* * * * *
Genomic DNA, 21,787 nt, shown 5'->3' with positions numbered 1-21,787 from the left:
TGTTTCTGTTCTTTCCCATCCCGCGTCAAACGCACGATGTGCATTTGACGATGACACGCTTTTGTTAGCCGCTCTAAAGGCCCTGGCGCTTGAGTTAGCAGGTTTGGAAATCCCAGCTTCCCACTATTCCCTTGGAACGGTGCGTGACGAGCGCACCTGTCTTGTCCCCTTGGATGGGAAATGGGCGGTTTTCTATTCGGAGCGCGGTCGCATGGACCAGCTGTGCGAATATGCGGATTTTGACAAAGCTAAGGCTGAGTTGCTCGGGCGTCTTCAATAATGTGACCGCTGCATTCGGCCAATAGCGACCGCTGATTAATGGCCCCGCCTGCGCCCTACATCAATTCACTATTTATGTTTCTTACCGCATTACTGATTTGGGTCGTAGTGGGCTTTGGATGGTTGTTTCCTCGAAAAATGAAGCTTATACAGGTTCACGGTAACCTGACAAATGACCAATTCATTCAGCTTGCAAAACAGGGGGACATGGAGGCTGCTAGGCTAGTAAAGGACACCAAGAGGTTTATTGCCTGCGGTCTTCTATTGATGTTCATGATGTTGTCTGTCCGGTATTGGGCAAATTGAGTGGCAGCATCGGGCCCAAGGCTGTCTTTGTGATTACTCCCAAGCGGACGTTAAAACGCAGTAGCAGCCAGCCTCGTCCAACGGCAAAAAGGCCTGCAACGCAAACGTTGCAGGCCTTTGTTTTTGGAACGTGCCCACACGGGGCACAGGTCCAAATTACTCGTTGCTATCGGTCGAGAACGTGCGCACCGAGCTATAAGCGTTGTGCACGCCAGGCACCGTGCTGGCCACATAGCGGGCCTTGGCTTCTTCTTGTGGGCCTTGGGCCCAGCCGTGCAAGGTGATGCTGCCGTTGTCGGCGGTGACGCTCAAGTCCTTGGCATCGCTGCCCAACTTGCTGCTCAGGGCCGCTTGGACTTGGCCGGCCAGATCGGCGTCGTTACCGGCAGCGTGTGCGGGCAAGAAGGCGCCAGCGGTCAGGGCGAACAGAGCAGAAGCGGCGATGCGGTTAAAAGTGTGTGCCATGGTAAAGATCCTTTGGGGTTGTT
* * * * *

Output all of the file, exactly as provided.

Genomic DNA, 21,787 nt, shown 5'->3' with positions numbered 1-21,787 from the left:
TGTTTCTGTTCTTTCCCATCCCGCGTCAAACGCACGATGTGCATTTGACGATGACACGCTTTTGTTAGCCGCTCTAAAGGCCCTGGCGCTTGAGTTAGCAGGTTTGGAAATCCCAGCTTCCCACTATTCCCTTGGAACGGTGCGTGACGAGCGCACCTGTCTTGTCCCCTTGGATGGGAAATGGGCGGTTTTCTATTCGGAGCGCGGTCGCATGGACCAGCTGTGCGAATATGCGGATTTTGACAAAGCTAAGGCTGAGTTGCTCGGGCGTCTTCAATAATGTGACCGCTGCATTCGGCCAATAGCGACCGCTGATTAATGGCCCCGCCTGCGCCCTACATCAATTCACTATTTATGTTTCTTACCGCATTACTGATTTGGGTCGTAGTGGGCTTTGGATGGTTGTTTCCTCGAAAAATGAAGCTTATACAGGTTCACGGTAACCTGACAAATGACCAATTCATTCAGCTTGCAAAACAGGGGGACATGGAGGCTGCTAGGCTAGTAAAGGACACCAAGAGGTTTATTGCCTGCGGTCTTCTATTGATGTTCATGATGTTGTCTGTCCGGTATTGGGCAAATTGAGTGGCAGCATCGGGCCCAAGGCTGTCTTTGTGATTACTCCCAAGCGGACGTTAAAACGCAGTAGCAGCCAGCCTCGTCCAACGGCAAAAAGGCCTGCAACGCAAACGTTGCAGGCCTTTGTTTTTGGAACGTGCCCACACGGGGCACAGGTCCAAATTACTCGTTGCTATCGGTCGAGAACGTGCGCACCGAGCTATAAGCGTTGTGCACGCCAGGCACCGTGCTGGCCACATAGCGGGCCTTGGCTTCTTCTTGTGGGCCTTGGGCCCAGCCGTGCAAGGTGATGCTGCCGTTGTCGGCGGTGACGCTCAAGTCCTTGGCATCGCTGCCCAACTTGCTGCTCAGGGCCGCTTGGACTTGGCCGGCCAGATCGGCGTCGTTACCGGCAGCGTGTGCGGGCAAGAAGGCGCCAGCGGTCAGGGCGAACAGAGCAGAAGCGGCGATGCGGTTAAAAGTGTGTGCCATGGTAAAGATCCTTTGGGGTTGTT